One Of The Best Choices I've Made For Baby Is....

Cloth diapering! Not only does it save money from week to week, but it is so much better for my baby and the environment. Sure, choosing cloth can be quite an up-front cost, however it really saves in the long run. In addition to cloth diapering, making my own wipes just adds to the savings.

Here is a breakdown of the average costs:
Disposable Diapers
A package of 180 disposable diapers, enough for about 3 weeks, costs $35-$40. At the end of 1 year $595-$680 will be spent on diapers alone. Wipes for a single container of 80, enough for 1 week, range from $4-$6. After 1 year, $208-312 will be spent on wipes. Add that to what is spent on diapers, and in 1 year $803-$992 will be spent on diapers and wipes. Diaper cream costs $4-$6 for 4 ounces. So add that to the growing bill. At the end of the day, disposables PLUS wipes PLUS diaper cream for 1 baby costs anywhere from $819-$1016 per year.

Cloth Diapers
My start-up cost for cloth diapers cost between $300-$400 (I have one-size diapers that will last me from birth to potty training); I have 17 pocket diapers (13 for day-time use and 4 that are for night-time) in my humble stash. The wipes that I make are made of water, baby lotion ($5--1 bottle will last for 2-3 months) and baby oil ($4--I am still on the same bottle that I got for my baby shower, so it will last for 6 months or so), I use viva paper towels that I purchase in a 6 pack ($8--this will last for 4 months). So altogether for a year supply of homemade wipes, I spend between $52-$62. Additionally, since cloth diapering is better on baby's sensitive skin, I have spent no money ($0, zero dollars, zip, zilch, nada) on diaper cream. My total is $52-$62 per year on wipes, and since I only have to pay for diapers once I will split the cost into thirds and say my little one will be potty trained by 3, so that is $100-$134 per year for diapers, bringing my total amount spent on diapers PLUS wipes up to $152-$196 per year.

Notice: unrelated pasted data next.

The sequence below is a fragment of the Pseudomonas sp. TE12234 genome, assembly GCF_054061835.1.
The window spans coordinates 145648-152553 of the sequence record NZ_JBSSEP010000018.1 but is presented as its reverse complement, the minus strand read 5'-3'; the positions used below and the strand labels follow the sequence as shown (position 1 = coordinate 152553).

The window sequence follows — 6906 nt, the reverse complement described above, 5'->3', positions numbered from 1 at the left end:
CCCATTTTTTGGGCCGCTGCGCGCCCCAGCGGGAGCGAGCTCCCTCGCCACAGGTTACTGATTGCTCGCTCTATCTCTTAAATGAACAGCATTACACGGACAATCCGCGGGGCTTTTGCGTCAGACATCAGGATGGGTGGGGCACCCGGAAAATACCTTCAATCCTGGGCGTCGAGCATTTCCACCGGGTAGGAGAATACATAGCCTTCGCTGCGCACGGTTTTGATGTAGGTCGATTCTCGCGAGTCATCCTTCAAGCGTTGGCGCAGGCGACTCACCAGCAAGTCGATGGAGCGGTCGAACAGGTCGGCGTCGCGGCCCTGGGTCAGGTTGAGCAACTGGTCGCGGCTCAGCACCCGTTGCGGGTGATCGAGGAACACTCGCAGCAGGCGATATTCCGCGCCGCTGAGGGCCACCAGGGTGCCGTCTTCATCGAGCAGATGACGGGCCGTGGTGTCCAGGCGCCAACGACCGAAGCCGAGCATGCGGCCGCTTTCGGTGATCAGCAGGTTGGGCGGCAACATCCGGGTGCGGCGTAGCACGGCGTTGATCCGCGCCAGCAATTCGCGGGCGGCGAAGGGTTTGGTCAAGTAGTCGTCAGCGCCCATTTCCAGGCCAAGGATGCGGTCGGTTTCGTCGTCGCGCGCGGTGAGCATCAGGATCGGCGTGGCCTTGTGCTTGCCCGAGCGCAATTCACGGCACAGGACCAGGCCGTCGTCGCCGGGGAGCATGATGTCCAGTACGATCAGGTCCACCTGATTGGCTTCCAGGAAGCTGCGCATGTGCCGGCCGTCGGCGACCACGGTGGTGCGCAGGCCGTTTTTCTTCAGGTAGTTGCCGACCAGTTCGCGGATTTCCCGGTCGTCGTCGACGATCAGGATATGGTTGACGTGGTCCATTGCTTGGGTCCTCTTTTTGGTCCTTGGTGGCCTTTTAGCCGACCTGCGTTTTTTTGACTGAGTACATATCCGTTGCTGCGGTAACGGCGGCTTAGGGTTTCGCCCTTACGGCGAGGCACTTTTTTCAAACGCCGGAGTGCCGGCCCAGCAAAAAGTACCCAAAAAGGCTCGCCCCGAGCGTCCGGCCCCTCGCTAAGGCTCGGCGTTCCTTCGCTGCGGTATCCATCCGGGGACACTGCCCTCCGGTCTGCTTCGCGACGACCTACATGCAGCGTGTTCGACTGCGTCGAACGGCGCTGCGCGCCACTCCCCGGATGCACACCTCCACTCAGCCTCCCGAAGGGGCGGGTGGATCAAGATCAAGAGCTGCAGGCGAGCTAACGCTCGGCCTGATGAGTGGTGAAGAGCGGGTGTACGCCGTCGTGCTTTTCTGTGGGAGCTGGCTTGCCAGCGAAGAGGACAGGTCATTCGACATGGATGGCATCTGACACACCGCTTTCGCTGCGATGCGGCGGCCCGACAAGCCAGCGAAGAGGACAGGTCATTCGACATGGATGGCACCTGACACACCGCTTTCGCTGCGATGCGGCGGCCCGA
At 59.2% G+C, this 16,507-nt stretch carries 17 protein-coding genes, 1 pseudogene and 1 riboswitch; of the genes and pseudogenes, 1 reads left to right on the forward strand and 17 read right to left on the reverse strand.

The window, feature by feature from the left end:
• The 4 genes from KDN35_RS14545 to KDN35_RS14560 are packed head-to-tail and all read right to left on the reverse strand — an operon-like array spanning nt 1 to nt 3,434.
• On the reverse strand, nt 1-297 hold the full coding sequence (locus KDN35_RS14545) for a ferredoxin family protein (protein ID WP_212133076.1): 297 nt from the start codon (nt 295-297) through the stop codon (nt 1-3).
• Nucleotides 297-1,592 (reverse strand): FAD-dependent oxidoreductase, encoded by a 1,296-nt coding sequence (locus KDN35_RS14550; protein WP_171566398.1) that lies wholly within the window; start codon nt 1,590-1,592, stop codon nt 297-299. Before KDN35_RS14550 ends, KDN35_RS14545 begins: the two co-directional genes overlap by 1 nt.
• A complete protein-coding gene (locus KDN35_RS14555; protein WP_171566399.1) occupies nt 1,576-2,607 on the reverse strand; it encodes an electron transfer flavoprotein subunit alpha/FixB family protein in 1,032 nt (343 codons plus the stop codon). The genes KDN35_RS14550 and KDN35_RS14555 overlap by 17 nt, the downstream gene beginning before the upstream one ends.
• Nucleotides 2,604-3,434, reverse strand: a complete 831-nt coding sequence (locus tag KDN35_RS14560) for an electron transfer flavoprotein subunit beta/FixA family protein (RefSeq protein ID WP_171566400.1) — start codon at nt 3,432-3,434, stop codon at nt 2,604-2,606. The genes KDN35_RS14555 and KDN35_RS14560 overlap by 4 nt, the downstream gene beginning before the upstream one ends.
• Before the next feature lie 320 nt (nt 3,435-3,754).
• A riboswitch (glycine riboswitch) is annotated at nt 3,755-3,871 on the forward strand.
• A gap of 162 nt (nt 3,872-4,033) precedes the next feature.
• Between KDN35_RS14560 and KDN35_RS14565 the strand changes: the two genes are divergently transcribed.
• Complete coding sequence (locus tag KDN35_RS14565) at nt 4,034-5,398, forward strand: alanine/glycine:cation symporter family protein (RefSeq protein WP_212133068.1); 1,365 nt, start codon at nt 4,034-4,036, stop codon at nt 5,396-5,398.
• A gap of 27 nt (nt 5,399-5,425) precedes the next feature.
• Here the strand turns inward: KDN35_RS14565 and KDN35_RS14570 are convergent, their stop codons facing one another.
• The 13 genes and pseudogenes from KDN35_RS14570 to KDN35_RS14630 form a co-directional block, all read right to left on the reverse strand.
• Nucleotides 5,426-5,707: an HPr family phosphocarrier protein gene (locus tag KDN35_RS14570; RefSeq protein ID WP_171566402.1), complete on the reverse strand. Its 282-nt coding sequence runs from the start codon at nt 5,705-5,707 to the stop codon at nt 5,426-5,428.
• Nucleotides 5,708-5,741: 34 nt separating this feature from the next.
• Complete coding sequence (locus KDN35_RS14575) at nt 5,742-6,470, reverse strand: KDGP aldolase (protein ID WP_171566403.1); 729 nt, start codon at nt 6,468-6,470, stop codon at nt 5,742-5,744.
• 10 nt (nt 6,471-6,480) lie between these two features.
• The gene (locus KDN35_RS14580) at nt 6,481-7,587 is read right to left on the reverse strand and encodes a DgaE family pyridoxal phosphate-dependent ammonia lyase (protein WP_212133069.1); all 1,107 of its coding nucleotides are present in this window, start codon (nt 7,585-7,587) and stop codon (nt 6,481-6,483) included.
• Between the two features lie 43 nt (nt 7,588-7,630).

In addition to the amazing savings, cloth is beneficial in so many other ways!